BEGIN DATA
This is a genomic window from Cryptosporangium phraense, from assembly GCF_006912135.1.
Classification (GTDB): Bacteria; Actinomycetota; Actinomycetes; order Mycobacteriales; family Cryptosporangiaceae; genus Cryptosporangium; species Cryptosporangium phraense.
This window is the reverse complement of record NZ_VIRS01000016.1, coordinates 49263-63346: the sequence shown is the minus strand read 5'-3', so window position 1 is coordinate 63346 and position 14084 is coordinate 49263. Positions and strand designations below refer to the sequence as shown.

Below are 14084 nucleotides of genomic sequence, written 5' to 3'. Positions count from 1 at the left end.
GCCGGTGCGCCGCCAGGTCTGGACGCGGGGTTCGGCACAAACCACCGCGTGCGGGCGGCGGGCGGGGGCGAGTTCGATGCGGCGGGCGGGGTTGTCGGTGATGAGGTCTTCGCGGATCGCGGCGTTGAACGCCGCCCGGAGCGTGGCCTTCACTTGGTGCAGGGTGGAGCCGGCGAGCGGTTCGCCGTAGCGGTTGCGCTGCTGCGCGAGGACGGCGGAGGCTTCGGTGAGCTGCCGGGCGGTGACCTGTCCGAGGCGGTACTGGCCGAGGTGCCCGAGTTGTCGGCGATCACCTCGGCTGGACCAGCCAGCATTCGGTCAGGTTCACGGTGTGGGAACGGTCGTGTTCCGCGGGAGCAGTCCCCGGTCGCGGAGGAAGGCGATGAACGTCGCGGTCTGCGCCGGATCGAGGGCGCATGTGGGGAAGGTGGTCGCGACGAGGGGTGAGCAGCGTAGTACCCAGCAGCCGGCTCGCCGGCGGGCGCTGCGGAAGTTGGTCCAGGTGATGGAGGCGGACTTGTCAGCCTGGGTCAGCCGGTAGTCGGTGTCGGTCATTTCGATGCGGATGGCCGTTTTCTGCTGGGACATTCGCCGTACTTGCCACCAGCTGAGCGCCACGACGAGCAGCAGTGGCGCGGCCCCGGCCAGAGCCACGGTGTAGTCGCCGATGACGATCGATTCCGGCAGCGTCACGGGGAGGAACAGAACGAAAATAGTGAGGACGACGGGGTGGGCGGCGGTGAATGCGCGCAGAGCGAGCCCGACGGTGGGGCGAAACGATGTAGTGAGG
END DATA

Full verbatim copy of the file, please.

This is a genomic window from Cryptosporangium phraense, from assembly GCF_006912135.1.
Classification (GTDB): Bacteria; Actinomycetota; Actinomycetes; order Mycobacteriales; family Cryptosporangiaceae; genus Cryptosporangium; species Cryptosporangium phraense.
This window is the reverse complement of record NZ_VIRS01000016.1, coordinates 49263-63346: the sequence shown is the minus strand read 5'-3', so window position 1 is coordinate 63346 and position 14084 is coordinate 49263. Positions and strand designations below refer to the sequence as shown.

Below are 14084 nucleotides of genomic sequence, written 5' to 3'. Positions count from 1 at the left end.
GCCGGTGCGCCGCCAGGTCTGGACGCGGGGTTCGGCACAAACCACCGCGTGCGGGCGGCGGGCGGGGGCGAGTTCGATGCGGCGGGCGGGGTTGTCGGTGATGAGGTCTTCGCGGATCGCGGCGTTGAACGCCGCCCGGAGCGTGGCCTTCACTTGGTGCAGGGTGGAGCCGGCGAGCGGTTCGCCGTAGCGGTTGCGCTGCTGCGCGAGGACGGCGGAGGCTTCGGTGAGCTGCCGGGCGGTGACCTGTCCGAGGCGGTACTGGCCGAGGTGCCCGAGTTGTCGGCGATCACCTCGGCTGGACCAGCCAGCATTCGGTCAGGTTCACGGTGTGGGAACGGTCGTGTTCCGCGGGAGCAGTCCCCGGTCGCGGAGGAAGGCGATGAACGTCGCGGTCTGCGCCGGATCGAGGGCGCATGTGGGGAAGGTGGTCGCGACGAGGGGTGAGCAGCGTAGTACCCAGCAGCCGGCTCGCCGGCGGGCGCTGCGGAAGTTGGTCCAGGTGATGGAGGCGGACTTGTCAGCCTGGGTCAGCCGGTAGTCGGTGTCGGTCATTTCGATGCGGATGGCCGTTTTCTGCTGGGACATTCGCCGTACTTGCCACCAGCTGAGCGCCACGACGAGCAGCAGTGGCGCGGCCCCGGCCAGAGCCACGGTGTAGTCGCCGATGACGATCGATTCCGGCAGCGTCACGGGGAGGAACAGAACGAAAATAGTGAGGACGACGGGGTGGGCGGCGGTGAATGCGCGCAGAGCGAGCCCGACGGTGGGGCGAAACGATGTAGTGAGG